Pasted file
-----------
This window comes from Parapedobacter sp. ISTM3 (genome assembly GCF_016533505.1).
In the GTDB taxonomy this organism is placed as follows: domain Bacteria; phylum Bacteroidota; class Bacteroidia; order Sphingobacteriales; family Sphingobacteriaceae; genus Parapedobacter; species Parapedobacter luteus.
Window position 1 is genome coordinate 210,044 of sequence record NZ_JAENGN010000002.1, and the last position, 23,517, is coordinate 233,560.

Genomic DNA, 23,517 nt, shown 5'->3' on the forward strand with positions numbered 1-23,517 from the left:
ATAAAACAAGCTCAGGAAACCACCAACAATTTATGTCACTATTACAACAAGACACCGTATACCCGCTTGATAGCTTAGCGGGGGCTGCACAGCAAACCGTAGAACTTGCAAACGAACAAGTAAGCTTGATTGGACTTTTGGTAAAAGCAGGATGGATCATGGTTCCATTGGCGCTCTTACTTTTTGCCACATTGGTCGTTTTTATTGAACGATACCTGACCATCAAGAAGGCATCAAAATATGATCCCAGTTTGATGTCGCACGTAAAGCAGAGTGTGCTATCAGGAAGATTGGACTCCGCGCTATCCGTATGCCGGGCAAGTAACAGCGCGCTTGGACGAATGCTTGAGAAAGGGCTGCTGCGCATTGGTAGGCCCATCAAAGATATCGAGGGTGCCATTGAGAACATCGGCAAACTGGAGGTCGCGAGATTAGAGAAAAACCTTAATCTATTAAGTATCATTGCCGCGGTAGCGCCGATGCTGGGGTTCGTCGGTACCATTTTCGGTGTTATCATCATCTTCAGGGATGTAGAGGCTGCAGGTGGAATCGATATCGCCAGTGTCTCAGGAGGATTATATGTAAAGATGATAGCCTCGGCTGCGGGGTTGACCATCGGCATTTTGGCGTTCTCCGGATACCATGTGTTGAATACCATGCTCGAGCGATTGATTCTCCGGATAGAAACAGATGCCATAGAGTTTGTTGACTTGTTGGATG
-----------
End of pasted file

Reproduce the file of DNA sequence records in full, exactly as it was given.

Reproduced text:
This window comes from Parapedobacter sp. ISTM3 (genome assembly GCF_016533505.1).
In the GTDB taxonomy this organism is placed as follows: domain Bacteria; phylum Bacteroidota; class Bacteroidia; order Sphingobacteriales; family Sphingobacteriaceae; genus Parapedobacter; species Parapedobacter luteus.
Window position 1 is genome coordinate 210,044 of sequence record NZ_JAENGN010000002.1, and the last position, 23,517, is coordinate 233,560.

Genomic DNA, 23,517 nt, shown 5'->3' on the forward strand with positions numbered 1-23,517 from the left:
ATAAAACAAGCTCAGGAAACCACCAACAATTTATGTCACTATTACAACAAGACACCGTATACCCGCTTGATAGCTTAGCGGGGGCTGCACAGCAAACCGTAGAACTTGCAAACGAACAAGTAAGCTTGATTGGACTTTTGGTAAAAGCAGGATGGATCATGGTTCCATTGGCGCTCTTACTTTTTGCCACATTGGTCGTTTTTATTGAACGATACCTGACCATCAAGAAGGCATCAAAATATGATCCCAGTTTGATGTCGCACGTAAAGCAGAGTGTGCTATCAGGAAGATTGGACTCCGCGCTATCCGTATGCCGGGCAAGTAACAGCGCGCTTGGACGAATGCTTGAGAAAGGGCTGCTGCGCATTGGTAGGCCCATCAAAGATATCGAGGGTGCCATTGAGAACATCGGCAAACTGGAGGTCGCGAGATTAGAGAAAAACCTTAATCTATTAAGTATCATTGCCGCGGTAGCGCCGATGCTGGGGTTCGTCGGTACCATTTTCGGTGTTATCATCATCTTCAGGGATGTAGAGGCTGCAGGTGGAATCGATATCGCCAGTGTCTCAGGAGGATTATATGTAAAGATGATAGCCTCGGCTGCGGGGTTGACCATCGGCATTTTGGCGTTCTCCGGATACCATGTGTTGAATACCATGCTCGAGCGATTGATTCTCCGGATAGAAACAGATGCCATAGAGTTTGTTGACTTGTTGGATG